All material in this publication may be reprinted freely. A citation to Your Federal Income Tax (2012) would be appropriate.
The explanations and examples in this publication reflect the interpretation by the Internal Revenue Service (IRS) of:
Tax laws enacted by Congress,
Treasury regulations, and
However, the information given does not cover every situation and is not intended to replace the law or change its meaning.
This publication covers some subjects on which a court may have made a decision more favorable to taxpayers than the interpretation by the IRS. Until these differing interpretations are resolved by higher court decisions or in some other way, this publication will continue to present the interpretations by the IRS.
All taxpayers have important rights when working with the IRS. These rights are described in Your Rights as a Taxpayer in the back of this publication.
This section summarizes important tax changes that took effect in 2012. Most of these changes are discussed in more detail throughout this publication.
Future developments. For the latest information about the tax law topics covered in this publication, including information about any tax legislation, go to www.irs.gov/pub17.
Standard mileage rates. The 2012 rate for business use of your car remains 55½ cents a mile. See chapter 26.The 2012 rate for use of your car to get medical care is decreased to 23 cents a mile. See chapter 21.The 2012 rate for use of your car to move is decreased to 23 cents a mile. See Publication 521, Moving Expenses.
Exemption amount. The amount you can deduct for each exemption has increased. It was $3,700 for 2011. It is $3,800 for 2012. See chapter 3.
Roth IRAs. If you converted or rolled over an amount to a Roth IRA in 2010 and did not elect to report the taxable amount on your 2010 return, you generally must report half of it on your 2011 return and the rest on your 2012 return. See Publication 575 for details.
Designated Roth accounts. If you rolled over an amount from a 401(k) or 403(b) plan to a designated Roth account in 2010 and did not elect to report the taxable amount on your 2010 return, you generally must report half of it on your 2011 return and the rest on your 2012 return. See Publication 575 for details.
Schedule 8812. Use Schedule 8812 (Form 1040A or 1040) to figure your additional child tax credit for 2012. Schedule 8812 is new for 2012. Form 8812 is no longer in use. See chapter 33.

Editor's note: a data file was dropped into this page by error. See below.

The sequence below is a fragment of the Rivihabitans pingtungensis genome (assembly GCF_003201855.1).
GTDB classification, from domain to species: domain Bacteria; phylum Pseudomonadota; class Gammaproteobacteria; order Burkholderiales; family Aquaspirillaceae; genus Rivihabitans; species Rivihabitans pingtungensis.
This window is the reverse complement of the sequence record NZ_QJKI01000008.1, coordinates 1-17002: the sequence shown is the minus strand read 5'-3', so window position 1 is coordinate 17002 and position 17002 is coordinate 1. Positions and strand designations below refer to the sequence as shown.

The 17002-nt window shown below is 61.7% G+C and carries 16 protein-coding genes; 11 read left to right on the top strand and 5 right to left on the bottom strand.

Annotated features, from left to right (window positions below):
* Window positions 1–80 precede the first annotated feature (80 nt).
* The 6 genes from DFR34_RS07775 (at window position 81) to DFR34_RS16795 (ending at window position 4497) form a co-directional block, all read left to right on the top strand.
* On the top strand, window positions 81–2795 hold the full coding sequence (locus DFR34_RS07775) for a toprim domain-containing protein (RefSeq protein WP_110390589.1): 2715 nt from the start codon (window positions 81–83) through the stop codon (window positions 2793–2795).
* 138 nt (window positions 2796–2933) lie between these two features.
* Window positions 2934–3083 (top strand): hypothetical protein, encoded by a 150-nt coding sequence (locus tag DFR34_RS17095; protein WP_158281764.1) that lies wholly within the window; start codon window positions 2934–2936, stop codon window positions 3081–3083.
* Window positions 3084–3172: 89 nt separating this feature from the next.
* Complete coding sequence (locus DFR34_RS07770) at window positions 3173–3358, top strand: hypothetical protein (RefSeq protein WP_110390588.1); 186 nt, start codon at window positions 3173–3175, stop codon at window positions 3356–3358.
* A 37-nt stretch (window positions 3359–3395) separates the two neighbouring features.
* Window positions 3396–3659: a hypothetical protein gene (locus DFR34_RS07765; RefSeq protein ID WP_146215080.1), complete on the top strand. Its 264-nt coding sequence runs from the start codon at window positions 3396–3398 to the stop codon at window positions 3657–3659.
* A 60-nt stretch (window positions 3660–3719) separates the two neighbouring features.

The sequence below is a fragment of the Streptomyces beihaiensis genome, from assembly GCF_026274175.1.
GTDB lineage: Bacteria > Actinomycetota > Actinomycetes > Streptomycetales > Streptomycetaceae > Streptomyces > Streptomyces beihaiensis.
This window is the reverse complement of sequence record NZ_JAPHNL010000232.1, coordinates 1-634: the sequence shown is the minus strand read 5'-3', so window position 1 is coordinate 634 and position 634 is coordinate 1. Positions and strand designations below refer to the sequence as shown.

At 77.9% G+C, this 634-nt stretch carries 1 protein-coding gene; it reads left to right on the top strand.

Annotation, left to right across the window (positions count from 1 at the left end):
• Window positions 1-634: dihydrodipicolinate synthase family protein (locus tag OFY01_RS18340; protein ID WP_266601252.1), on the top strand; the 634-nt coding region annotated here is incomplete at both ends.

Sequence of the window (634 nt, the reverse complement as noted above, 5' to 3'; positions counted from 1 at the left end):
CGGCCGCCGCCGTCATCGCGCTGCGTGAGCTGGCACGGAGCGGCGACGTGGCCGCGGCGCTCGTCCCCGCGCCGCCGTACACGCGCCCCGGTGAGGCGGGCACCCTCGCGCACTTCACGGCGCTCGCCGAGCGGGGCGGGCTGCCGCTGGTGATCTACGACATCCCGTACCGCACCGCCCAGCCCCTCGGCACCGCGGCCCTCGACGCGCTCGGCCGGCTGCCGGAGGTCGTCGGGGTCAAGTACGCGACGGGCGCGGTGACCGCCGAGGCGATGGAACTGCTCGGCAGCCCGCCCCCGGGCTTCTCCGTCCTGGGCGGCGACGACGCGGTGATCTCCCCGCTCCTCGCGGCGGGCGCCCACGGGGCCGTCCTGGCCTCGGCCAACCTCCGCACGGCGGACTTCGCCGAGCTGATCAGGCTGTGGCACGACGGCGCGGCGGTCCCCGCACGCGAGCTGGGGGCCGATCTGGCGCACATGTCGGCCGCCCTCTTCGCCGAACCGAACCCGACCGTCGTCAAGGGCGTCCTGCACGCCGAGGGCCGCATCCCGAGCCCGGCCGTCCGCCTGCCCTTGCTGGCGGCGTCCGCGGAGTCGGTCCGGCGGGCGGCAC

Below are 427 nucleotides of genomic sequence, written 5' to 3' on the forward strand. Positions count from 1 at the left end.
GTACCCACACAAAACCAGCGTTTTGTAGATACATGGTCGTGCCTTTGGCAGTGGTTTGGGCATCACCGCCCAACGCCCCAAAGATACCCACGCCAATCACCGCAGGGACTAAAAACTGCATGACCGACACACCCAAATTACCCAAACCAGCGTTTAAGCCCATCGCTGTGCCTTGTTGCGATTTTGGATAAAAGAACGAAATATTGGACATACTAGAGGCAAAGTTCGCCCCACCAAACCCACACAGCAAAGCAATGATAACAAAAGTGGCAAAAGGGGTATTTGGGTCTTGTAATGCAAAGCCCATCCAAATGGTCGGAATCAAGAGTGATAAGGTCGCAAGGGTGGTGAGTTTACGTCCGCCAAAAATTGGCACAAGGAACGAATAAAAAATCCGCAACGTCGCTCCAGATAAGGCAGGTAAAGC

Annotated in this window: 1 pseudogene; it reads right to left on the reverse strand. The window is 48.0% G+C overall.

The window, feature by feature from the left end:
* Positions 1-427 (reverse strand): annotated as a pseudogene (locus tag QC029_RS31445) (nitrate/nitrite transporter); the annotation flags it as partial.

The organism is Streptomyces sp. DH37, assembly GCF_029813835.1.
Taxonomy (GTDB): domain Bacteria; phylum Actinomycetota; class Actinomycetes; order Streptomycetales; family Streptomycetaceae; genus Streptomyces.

Identity Protection Personal Identification Number (Identity Protection PIN or IP PIN). If we sent you an Identity Protection PIN, see chapter 1 to find out how to use it.
Mailing your return. If you are filing a paper return, you may be mailing it to a different address this year because the IRS has changed the filing location for several areas. See Where To File near the end of this publication for a list of IRS addresses.
Listed below are important reminders and other items that may help you file your 2012 tax return. Many of these items are explained in more detail later in this publication.
Enter your social security number (SSN). Enter your SSN in the space provided on your tax form. If you filed a joint return for 2011 and are filing a joint return for 2012 with the same spouse, enter your names and SSNs in the same order as on your 2011 return. See chapter 1.
Secure your tax records from identity theft. Identity theft occurs when someone uses your personal information such as your name, SSN, or other identifying information, without your permission, to commit fraud or other crimes. An identity thief may use your SSN to get a job or may file a tax return using your SSN to receive a refund. For more information about identity theft and how to reduce your risk from it, see chapter 1.
Taxpayer identification numbers. You must provide the taxpayer identification number for each person for whom you claim certain tax benefits. This applies even if the person was born in 2012. Generally, this number is the person's social security number (SSN). See chapter 1.
Foreign source income. If you are a U.S. citizen with income from sources outside the United States (foreign income), you must report all such income on your tax return unless it is exempt by U.S. law. This is true whether you live inside or outside the United States and whether or not you receive a Form W-2 or Form 1099 from the foreign payer. This applies to earned income (such as wages and tips) as well as unearned income (such as interest, dividends, capital gains, pensions, rents and royalties). If you live outside the United States, you may be able to exclude part or all of your foreign source earned income. For details, see Publication 54, Tax Guide for U.S. Citizens and Resident Aliens Abroad.